Flu strains can change by “shift” or “drift”. Shift is said to occur when gene segments reassort to create a new virus. This how pandemics start. Drift is said to occur when enough small changes accumulate so that the virus can evade the immune system. This can result in a bad flu season.
We are told that neither of these events have occurred. If so, how to explain the current very bad flu outbreaks?
From KIWA radio:
Dr. Gregory Poland is a vaccine expert at the Mayo Clinic in Rochester.
“What we’re seeing unfortunately is a strain called influenza-a h3n2 and that’s an important seasonal virus because it is the one that causes the most morbidity and mortality in humans.”
He says the last time we saw a widespread outbreak of this strain was about a decade ago and it was responsible for thousands of deaths.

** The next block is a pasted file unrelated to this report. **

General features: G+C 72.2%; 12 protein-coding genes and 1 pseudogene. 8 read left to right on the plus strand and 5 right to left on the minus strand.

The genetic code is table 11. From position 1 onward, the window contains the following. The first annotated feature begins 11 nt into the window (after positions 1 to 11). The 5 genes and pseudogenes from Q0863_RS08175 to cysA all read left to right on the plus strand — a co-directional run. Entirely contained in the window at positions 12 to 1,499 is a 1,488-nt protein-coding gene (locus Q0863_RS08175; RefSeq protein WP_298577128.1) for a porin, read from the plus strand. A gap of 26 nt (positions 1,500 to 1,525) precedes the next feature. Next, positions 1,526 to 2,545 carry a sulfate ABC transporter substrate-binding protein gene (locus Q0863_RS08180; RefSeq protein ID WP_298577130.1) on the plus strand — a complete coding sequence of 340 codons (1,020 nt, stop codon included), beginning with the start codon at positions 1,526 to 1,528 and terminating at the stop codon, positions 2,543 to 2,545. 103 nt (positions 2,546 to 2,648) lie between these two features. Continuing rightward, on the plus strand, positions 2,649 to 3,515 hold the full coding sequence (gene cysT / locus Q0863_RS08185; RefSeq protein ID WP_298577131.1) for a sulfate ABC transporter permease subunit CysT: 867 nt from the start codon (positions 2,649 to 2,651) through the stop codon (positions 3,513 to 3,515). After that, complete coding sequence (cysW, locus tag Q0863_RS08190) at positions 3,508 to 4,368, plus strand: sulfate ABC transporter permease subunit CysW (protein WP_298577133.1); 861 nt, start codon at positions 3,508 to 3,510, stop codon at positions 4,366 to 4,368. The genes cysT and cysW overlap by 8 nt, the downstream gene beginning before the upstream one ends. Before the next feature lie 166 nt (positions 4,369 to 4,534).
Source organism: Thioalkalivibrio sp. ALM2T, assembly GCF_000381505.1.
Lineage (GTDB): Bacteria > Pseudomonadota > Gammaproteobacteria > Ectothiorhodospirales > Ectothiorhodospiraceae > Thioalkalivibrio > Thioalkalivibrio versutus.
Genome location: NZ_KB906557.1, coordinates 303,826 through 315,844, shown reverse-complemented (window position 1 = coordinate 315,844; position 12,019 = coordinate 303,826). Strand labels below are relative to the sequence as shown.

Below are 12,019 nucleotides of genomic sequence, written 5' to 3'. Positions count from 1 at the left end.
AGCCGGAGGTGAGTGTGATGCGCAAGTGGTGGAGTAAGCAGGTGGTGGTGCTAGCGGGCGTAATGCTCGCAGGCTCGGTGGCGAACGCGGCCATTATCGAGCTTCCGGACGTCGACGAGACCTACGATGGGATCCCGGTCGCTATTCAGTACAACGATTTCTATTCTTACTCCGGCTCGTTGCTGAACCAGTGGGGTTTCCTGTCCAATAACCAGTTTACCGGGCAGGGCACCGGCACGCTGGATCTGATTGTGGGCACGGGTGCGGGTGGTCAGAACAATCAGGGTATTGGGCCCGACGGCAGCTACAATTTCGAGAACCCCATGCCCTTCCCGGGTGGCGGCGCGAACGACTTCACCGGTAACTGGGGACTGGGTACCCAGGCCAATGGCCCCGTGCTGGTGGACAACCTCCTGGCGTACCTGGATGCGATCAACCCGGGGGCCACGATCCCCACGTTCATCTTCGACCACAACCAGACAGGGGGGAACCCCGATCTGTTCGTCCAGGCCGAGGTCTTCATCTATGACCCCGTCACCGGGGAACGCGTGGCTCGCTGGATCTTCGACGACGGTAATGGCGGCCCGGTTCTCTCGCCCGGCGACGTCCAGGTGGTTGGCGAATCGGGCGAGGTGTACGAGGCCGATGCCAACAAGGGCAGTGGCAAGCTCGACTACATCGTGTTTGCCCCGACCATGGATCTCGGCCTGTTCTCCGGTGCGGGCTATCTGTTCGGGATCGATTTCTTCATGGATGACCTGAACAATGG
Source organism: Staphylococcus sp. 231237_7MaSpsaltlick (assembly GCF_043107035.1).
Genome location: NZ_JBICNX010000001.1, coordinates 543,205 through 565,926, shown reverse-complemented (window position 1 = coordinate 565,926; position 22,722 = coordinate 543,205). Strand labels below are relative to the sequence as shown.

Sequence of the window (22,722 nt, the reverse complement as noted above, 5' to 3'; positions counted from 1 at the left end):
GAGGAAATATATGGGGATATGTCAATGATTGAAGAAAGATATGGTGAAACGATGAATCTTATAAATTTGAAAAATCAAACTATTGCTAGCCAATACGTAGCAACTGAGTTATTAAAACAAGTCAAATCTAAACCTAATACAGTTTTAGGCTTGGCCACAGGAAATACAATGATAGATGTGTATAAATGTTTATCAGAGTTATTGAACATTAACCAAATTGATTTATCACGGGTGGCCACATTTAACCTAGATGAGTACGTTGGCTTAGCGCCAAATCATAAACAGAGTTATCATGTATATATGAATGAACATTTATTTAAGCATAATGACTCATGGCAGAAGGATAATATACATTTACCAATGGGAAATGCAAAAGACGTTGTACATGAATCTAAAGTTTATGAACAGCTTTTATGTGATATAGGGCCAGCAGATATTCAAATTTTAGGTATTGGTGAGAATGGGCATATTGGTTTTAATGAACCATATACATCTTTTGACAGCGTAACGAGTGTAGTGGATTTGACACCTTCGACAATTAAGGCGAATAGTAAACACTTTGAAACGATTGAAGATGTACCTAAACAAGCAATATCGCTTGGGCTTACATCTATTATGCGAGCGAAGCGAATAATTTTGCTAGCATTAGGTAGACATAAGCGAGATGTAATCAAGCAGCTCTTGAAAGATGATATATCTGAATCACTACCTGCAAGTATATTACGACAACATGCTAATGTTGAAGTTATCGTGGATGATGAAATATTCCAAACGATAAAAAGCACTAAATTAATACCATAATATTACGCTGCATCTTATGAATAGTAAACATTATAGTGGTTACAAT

There are a couple of problems with this statement:
1. The CDC says the strain causing massive outbreaks this year is the same strain that caused a mild flu season last year.
2. The H3N2 strain that was so severe in 2003-2004 was a clear example of drift.
Strange how these two facts are not being mentioned by flu experts.
From the CDC this week:
325 (99.4%) of the 327 H3N2 influenza viruses tested have been characterized as A/Victoria/361/2011-like, the influenza A (H3N2) component of the 2012-2013 Northern Hemisphere influenza vaccine.
2 (0.6%) of the 327 H3N2 viruses tested showed reduced titers with antiserum produced against A/Victoria/361/2011
From the CDC in 2004:
Of the 949 influenza A (H3N2) isolates that have been characterized, 106 (11.2%) were similar antigenically to the vaccine strain A/Panama/2007/99 (H3N2), and 843 (88.8%) were similar to the drift variant, A/Fujian/411/2002 (H3N2).